The Ambassadors – 1969 – Soul Summit
Amazing work by a group that you’ve probably never heard of! The Ambassadors are an incredible Philly soul harmony group – of the sort that never made it out of the city in the pre-Philly International years, but who had a polish and quality that was every bit as great as bigger-name acts from Chicago or New York.
The harmonies on the record are mindblowing – the kind of raw and sweet at the same time that was the Philly calling card on the group soul scene – and arrangements are by a young Bobby Martin, with help from Philly studio legends like Vince Montana, Norman Harris, Leon Huff, and Bobby Eli.
A1 I Really Love You 2:32
A2 Can’t Take My Eyes Off You 3:52
A3 Music (Makes You Wanna Dance) 3:02
A4 You Gave Me Somebody to Love 3:04
A5 Storm Warning 2:44
A6 Ain’t Got the Love (Of One Girl on My Mind) 2:29
B1 I Dig You Baby 3:00
B2 You’ve Lost That Lovin’ Feelin’ 4:50
B3 A.W.O.L. (Away Without Love) 2:17
B4 Yes I’m Ready / I’ll Try Something New 3:33
B5 If I’m All You Got (I’m All You Need) 2:30
Formed in the mid-1960’s and soon came to the attention of Arctic Record Company co-owner and Philly radio star Jimmy Bishop.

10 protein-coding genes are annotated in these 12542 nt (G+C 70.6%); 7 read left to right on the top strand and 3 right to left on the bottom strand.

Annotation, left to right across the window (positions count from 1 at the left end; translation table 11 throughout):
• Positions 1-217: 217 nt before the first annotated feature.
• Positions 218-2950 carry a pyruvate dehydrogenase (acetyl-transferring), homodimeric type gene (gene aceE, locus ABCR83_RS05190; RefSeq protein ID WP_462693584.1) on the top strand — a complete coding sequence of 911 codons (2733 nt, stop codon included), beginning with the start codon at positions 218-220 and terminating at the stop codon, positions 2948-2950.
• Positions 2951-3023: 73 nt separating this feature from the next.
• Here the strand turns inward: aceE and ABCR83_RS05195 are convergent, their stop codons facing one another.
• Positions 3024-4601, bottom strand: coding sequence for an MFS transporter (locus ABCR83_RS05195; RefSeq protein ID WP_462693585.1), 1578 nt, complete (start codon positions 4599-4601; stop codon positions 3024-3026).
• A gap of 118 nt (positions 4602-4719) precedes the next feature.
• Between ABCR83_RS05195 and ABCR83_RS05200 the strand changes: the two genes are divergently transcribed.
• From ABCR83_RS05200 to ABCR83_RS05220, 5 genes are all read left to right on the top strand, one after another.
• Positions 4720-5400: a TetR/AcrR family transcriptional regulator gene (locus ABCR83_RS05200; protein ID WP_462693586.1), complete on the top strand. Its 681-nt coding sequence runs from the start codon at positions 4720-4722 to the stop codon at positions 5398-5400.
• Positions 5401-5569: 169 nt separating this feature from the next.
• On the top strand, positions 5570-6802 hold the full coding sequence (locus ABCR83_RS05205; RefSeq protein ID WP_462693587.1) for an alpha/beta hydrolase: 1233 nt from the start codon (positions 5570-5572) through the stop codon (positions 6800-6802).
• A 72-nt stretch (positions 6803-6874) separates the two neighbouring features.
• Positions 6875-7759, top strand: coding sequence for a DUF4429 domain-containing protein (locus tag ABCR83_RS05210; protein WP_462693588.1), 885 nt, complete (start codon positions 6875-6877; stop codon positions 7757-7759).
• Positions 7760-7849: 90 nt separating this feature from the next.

Following limited success with their three singles on Atlantic between the end of 1967 and the summer of 1968, they signed to Arctic Record Company.
They are best remembered for their one hit, “I Really Love You” which was released in 1969, as well as their sole, highly sought-after album, that have a built a myth of holy grail among the northern soul circles.
Three of the Ambassadors, Herley Johnson Jr., Robert Todd and Orlando Oliphant later formed Creme D’Cocoa.
Although this is filled out with covers of “You’ve Lost That Lovin’ Feelin‘”, “Yes I’m Ready” and “Can’t Take My Eyes Off You“, on the whole it’s a solid and varied album of early Gamble/Huff-styled Philadelphia soul. Even though Gamble and Huff’s own contributions were peripheral (Jimmy Bishop produced, Gamble co-wrote the small hit “I Really Love You” and Huff played piano), several musicians who would play in Gamble-Huff’s house bands participated.
The harmonies are lively, the arrangements (by Bobby Martin, who would also work with Gamble-Huff) satisfyingly busy, and the material a bit ordinary but serviceable. Philly soul fiends may consider it a lost nugget of sorts; the three non-LP bonus tracks on the CD reissue include a couple of raucous live cuts with a straighter R&B feel.